Parenting can be a difficult task, but when your child has ADHD it can feel especially overwhelming. There are so many other things that you need to take into consideration, and sometimes it can feel like you are never getting through to your child.
You can visit websites for more information, of course, but you may still feel a little bit lost on how to properly handle your kid with ADHD. Thankfully, we’re here to help. Here are some tips on how to handle kids with ADHD.
When a child does something good, it’s always a good idea to make them aware of that fact. A child that has ADHD is far more likely to expect that they will be criticised than a child without ADHD, and this is not a good thing for their self confidence growing up. As a result of that, it’s really important that your child knows when they are doing well. Even the smallest bits of good behavior should be rewarded. Reward and praise the child more than you criticize, even if it isn’t always easy to do.
Be Consistent When Managing Behavior
It’s really important that you consider beforehand what behaviors are and are not okay for your child. This will help you to stay consistent when you are managing the behavior, whether it’s good or bad. You need to be consistent, or else your child won’t know what to expect and may struggle to know right from wrong.
Whenever you are managing the behavior, it’s also important that you ensure all rules that are given are simple and clear to understand. This ties in to the previous point too – be consistent not just with bad behaviors but with good ones too. Ensure that the rules in your household are very clear to your child. Have some patience if they struggle to adjust to certain rules straight away too, since children with ADHD can sometimes struggle to adjust to change.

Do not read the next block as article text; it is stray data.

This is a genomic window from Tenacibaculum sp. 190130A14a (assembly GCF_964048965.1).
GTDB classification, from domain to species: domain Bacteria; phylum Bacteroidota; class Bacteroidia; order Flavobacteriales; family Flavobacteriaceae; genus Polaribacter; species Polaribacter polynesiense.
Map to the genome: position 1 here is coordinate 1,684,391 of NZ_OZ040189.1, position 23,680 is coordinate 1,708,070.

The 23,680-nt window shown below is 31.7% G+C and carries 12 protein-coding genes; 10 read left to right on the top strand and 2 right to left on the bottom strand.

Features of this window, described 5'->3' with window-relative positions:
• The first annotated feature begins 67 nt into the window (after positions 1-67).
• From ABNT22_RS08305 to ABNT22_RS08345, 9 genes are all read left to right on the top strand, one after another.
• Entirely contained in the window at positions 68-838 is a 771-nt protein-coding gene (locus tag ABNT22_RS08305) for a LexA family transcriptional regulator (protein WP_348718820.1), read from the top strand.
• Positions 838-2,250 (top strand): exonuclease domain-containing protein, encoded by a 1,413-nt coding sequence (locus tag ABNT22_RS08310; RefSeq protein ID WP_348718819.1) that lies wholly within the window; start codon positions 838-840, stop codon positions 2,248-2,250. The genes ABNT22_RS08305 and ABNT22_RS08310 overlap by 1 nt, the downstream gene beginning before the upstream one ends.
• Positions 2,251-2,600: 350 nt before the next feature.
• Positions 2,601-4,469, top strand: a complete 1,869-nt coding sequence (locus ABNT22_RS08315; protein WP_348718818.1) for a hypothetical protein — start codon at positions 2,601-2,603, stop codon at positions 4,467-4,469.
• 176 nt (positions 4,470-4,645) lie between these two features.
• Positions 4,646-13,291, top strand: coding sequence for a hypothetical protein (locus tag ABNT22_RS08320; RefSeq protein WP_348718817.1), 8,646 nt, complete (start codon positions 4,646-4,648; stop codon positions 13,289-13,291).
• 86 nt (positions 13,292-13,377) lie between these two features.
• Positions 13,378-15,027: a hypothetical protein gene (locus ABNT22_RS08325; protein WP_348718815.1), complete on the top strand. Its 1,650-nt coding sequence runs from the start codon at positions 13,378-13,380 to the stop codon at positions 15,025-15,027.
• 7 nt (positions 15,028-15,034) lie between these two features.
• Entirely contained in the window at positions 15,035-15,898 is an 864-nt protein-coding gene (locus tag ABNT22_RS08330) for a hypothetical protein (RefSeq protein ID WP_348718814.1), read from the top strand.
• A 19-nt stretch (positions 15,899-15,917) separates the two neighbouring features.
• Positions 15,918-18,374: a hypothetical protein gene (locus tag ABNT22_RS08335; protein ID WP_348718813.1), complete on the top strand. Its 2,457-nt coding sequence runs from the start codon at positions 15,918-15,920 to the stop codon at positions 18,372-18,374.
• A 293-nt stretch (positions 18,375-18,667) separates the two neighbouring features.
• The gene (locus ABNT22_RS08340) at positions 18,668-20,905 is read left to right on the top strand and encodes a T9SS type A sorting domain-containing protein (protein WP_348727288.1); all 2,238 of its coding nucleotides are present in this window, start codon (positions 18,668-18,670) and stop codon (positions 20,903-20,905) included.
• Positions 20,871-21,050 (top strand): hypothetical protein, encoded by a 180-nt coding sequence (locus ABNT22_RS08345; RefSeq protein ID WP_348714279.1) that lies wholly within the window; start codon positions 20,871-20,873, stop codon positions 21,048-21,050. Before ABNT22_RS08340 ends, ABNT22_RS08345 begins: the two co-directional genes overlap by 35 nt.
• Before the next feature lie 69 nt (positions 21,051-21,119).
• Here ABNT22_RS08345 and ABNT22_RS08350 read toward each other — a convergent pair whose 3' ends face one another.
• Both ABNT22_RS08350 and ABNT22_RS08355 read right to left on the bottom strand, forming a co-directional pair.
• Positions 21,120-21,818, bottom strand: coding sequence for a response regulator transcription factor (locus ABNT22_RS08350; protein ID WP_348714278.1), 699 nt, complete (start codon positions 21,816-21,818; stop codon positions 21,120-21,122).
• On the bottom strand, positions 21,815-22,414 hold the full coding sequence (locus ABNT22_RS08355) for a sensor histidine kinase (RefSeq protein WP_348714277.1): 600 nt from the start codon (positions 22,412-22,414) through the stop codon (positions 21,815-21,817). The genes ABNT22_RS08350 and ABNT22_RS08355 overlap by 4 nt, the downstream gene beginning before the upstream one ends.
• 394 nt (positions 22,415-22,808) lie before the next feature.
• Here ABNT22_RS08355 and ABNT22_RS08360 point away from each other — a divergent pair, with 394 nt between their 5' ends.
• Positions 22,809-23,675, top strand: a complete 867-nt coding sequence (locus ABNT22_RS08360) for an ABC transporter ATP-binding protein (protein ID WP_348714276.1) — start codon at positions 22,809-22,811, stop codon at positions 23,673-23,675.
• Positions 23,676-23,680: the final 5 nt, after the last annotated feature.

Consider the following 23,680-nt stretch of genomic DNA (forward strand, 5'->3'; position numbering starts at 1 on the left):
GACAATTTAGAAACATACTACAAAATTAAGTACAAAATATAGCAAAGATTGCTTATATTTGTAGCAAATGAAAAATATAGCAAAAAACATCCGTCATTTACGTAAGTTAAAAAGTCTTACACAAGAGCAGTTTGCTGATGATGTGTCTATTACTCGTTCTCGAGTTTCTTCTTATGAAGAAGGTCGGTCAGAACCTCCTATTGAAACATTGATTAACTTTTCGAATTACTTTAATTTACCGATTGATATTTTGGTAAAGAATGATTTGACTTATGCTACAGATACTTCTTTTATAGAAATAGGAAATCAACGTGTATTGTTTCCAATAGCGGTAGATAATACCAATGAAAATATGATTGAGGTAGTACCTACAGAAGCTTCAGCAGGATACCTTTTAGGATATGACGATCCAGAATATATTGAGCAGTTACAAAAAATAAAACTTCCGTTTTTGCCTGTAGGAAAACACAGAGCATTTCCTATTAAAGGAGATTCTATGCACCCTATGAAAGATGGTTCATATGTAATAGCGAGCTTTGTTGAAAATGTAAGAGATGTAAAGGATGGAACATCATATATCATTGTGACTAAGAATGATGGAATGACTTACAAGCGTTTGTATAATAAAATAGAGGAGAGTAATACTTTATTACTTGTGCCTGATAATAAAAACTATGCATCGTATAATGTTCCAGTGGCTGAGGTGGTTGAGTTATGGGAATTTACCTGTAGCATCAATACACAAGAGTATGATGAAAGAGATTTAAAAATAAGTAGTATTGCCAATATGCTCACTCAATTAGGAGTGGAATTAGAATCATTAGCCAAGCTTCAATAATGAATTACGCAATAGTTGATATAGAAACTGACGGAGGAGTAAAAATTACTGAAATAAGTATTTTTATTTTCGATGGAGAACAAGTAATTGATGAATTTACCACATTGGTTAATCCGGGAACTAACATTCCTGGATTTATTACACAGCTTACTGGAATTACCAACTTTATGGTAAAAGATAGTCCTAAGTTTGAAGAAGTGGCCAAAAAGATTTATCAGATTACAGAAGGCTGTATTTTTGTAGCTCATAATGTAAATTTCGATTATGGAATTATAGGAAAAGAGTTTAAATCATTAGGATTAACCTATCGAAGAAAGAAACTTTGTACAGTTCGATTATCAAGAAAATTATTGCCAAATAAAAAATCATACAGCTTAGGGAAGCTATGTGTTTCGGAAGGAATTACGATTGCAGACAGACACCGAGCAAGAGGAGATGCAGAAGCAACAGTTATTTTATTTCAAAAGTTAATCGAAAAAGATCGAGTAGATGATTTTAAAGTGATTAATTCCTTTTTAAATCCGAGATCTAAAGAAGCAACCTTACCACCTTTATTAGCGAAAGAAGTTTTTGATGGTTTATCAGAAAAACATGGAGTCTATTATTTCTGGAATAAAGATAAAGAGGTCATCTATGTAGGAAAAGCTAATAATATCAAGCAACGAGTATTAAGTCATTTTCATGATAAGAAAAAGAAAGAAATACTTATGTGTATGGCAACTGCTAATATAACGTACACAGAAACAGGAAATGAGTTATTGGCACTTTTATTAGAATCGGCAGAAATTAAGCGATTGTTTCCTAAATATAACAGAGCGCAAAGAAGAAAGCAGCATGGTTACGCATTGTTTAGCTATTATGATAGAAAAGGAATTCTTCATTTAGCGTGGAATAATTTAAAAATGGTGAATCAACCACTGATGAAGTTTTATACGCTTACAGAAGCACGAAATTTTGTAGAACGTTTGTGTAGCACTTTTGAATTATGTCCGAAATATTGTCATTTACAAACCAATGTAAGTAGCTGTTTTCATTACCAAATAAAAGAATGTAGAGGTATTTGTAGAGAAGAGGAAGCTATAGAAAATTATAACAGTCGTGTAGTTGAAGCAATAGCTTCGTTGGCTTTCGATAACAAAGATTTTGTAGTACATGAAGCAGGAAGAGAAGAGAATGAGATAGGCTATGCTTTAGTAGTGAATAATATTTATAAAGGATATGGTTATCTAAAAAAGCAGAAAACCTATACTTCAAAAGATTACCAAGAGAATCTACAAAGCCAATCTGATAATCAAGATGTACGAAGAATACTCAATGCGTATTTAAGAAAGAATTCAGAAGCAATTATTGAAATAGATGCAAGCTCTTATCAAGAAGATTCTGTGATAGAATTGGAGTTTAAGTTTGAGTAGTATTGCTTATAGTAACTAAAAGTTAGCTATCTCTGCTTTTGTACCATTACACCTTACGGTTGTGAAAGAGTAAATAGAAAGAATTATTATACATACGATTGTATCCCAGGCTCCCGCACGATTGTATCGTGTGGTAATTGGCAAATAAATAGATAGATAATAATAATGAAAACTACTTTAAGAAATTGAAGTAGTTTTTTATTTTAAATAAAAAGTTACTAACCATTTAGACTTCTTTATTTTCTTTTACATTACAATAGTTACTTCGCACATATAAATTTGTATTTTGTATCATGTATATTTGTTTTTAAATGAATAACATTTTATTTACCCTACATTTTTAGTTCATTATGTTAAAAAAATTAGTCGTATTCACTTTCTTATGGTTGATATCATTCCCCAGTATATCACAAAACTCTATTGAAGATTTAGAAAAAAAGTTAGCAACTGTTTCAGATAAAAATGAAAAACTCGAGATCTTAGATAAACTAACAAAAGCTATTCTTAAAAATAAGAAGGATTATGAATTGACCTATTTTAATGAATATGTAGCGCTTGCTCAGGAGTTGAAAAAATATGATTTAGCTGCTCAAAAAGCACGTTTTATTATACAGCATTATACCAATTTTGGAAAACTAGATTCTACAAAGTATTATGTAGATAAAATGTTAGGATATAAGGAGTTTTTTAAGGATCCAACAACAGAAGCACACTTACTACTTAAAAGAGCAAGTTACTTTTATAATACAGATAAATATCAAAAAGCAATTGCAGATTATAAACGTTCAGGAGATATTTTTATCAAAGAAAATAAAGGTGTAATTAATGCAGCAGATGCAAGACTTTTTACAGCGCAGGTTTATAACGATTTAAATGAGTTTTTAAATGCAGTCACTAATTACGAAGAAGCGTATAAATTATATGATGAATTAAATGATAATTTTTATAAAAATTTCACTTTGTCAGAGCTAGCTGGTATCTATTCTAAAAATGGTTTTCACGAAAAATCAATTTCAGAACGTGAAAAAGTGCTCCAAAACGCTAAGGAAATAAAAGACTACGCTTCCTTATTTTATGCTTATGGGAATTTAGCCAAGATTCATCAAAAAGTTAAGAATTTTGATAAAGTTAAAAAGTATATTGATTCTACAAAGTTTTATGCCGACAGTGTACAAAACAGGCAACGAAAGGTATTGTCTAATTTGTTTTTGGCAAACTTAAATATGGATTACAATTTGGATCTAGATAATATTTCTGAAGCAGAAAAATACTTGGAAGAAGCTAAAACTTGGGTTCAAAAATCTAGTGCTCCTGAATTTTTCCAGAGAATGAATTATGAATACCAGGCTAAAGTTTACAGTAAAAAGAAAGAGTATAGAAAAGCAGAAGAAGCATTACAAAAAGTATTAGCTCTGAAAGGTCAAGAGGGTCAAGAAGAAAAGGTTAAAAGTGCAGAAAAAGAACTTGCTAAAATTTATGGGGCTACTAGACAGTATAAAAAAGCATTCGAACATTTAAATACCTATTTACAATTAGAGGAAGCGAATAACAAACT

As we previously mentioned, children that suffer from ADHD can often struggle in the face of change. They can struggle to adjust and this can leave them feeling confused about things. As such, it’s a good idea to give them a structure to keep them on track. Give them rituals for all the key parts of the day, like meal time, play time, bedtime and time for homework. Even small bits of structure can go a long way and can help your child to feel more focused.
How do you do this? Well, some things that you can do is get your child a daily planner where they can write down things like homework assignments. You could ask them to lay out their own clothes every morning before they go to bed. To encourage focus, you can keep them in the same spot for homework tasks each day.
Know Your Child
Yes, ADHD is a blanket diagnosis in many respects, but not all children with ADHD are the same. Every child will have their own strengths and their own challenges, so it’s important to recognize your child’s challenges. Not all strategies will work with every child, so it’s always a good idea to remember that. You know your child better than anyone else, and that can be incredibly advantageous when you are learning to deal with a new found diagnosis of ADHD.
Speak to a Professional for Advice
Don’t ever be afraid to reach out to people if you are struggling to manage your child with ADHD. Speaking to a professional can often help. For instance, they may be able to prescribe your child medication to help them to manage their symptoms, or can give you advice on how to deal with certain behaviors when they arise. It’s worthwhile to speak to other parents who have ADHD too as they may have some tips for you to follow.
Children that have ADHD can sometimes struggle with their concentration, so it’s a good idea to limit their distractions. If you want them to focus on a particular thing then it may be difficult if there are other things going on in the background. Creating specific times for certain activities to keep them focused and on track.
Dealing with a child with ADHD isn’t always easy, but it is certainly rewarding when it’s done right. Your child will also appreciate that you took the extra time to learn about their unique challenges and how to deal with them. Just remember to take it one step at a time, and to get help if you need it. You’ve got this!